When it comes to fending off disease and helping prevent people from falling ill, the body’s immune system—armed with T-cells that help eliminate cancer cells, virus-infected cells and more—is second to none. But exactly how the immune system works remains, in many ways, a mystery, as there are numerous cell types whose functions and interactions with our immune systems have not been well understood.
Now, a team of scientists at the Icahn School of Medicine at Mount Sinai have developed the Just EGFP Death-Inducing T-cell, or JEDI T-cells, which enable the visualization of T-cell antigens, allowing researchers to study T-cell interactions with different cell types, model disease states, and finally determine the functions of otherwise poorly characterized cell populations.
Brian D. Brown, BSc, PhD, Associate Professor of Genetics and Genomics Sciences at the Icahn School of Medicine at Mount Sinai, and senior author of the paper, explains:
“JEDI T-cells provide an unprecedented technology to study, model and visualize immune responses and immunotherapies in ways that were never before possible, and this has the potential to revolutionize immunology research.
Immunotherapy is considered one of the most important breakthroughs in cancer care in decades, but there is more research needed to improve its success in the clinic. The JEDI technology will be integral to this effort, as well as helping to advance other area of drug development.”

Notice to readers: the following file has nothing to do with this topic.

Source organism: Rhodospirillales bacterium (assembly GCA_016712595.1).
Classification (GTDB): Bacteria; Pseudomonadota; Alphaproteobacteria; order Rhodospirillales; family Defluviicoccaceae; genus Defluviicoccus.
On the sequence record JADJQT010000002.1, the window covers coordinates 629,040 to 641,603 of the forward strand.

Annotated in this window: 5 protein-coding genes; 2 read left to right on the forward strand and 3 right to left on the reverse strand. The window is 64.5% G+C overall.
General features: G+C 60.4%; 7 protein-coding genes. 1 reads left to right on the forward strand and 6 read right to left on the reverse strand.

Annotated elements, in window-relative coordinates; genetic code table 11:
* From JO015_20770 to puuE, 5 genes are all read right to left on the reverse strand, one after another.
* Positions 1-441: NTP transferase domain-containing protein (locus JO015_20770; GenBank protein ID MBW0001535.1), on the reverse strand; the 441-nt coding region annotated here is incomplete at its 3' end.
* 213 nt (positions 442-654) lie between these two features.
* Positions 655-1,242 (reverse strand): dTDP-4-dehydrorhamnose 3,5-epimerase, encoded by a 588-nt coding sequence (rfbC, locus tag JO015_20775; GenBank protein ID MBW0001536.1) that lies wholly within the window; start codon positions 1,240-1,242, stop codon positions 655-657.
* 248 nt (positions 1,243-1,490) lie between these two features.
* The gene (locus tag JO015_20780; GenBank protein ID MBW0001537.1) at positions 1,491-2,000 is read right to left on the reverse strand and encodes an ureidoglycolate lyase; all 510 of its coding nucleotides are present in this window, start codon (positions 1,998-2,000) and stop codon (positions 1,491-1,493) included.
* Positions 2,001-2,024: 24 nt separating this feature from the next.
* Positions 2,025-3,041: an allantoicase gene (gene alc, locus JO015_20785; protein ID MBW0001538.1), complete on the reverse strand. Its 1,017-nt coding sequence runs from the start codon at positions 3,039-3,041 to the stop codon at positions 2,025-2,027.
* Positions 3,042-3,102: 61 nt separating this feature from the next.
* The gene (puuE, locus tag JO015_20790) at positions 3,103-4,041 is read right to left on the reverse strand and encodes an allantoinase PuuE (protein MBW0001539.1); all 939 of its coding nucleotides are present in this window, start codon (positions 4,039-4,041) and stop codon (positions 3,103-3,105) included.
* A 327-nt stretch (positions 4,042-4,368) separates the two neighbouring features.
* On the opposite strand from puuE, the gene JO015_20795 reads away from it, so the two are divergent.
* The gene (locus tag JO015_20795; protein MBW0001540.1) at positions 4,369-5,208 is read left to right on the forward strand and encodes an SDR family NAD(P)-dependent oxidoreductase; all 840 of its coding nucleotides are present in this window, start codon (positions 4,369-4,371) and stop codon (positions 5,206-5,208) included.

In 1994, scientists first realized that putting the EGFP gene into cells made them glow green, making it possible to easily visualize them: ever since, scientists have generated thousands of living systems with EGFP, including EGFP-expressing viruses and EGFP-expressing cancer cells.
The JEDI T-cells developed by Dr. Brown and his team at Mount Sinai enable researchers to study T-cells, the assassins of the immune system, as they interact with and kill any cell in the body, including pathogen-infected cells and even tumor cells.
This is important because it makes it possible to model almost any autoimmune disease, evaluate new drug therapies, and even identify novel targets in the emerging area of cancer immunotherapies.
Using the JEDI technology, Mount Sinai researchers uncovered evidence that immune cells can find cells in the brain expressing their target antigen, even in non-infected states, which provides evidence of an immune surveillance pathway within the body’s central nervous system. This discovery has relevant implications for understanding neuroinflammation and even brain malignancies such as glioblastoma.
“In a galaxy far, far away, the Jedi knights defeated the dark side,” said first author Judith Agudo, PhD, Postdoctoral Fellow at the Icahn School of Medicine at Mount Sinai. “We believe the JEDI T-cells will help us win the fight against cancer, autoimmunity, and infectious disease.”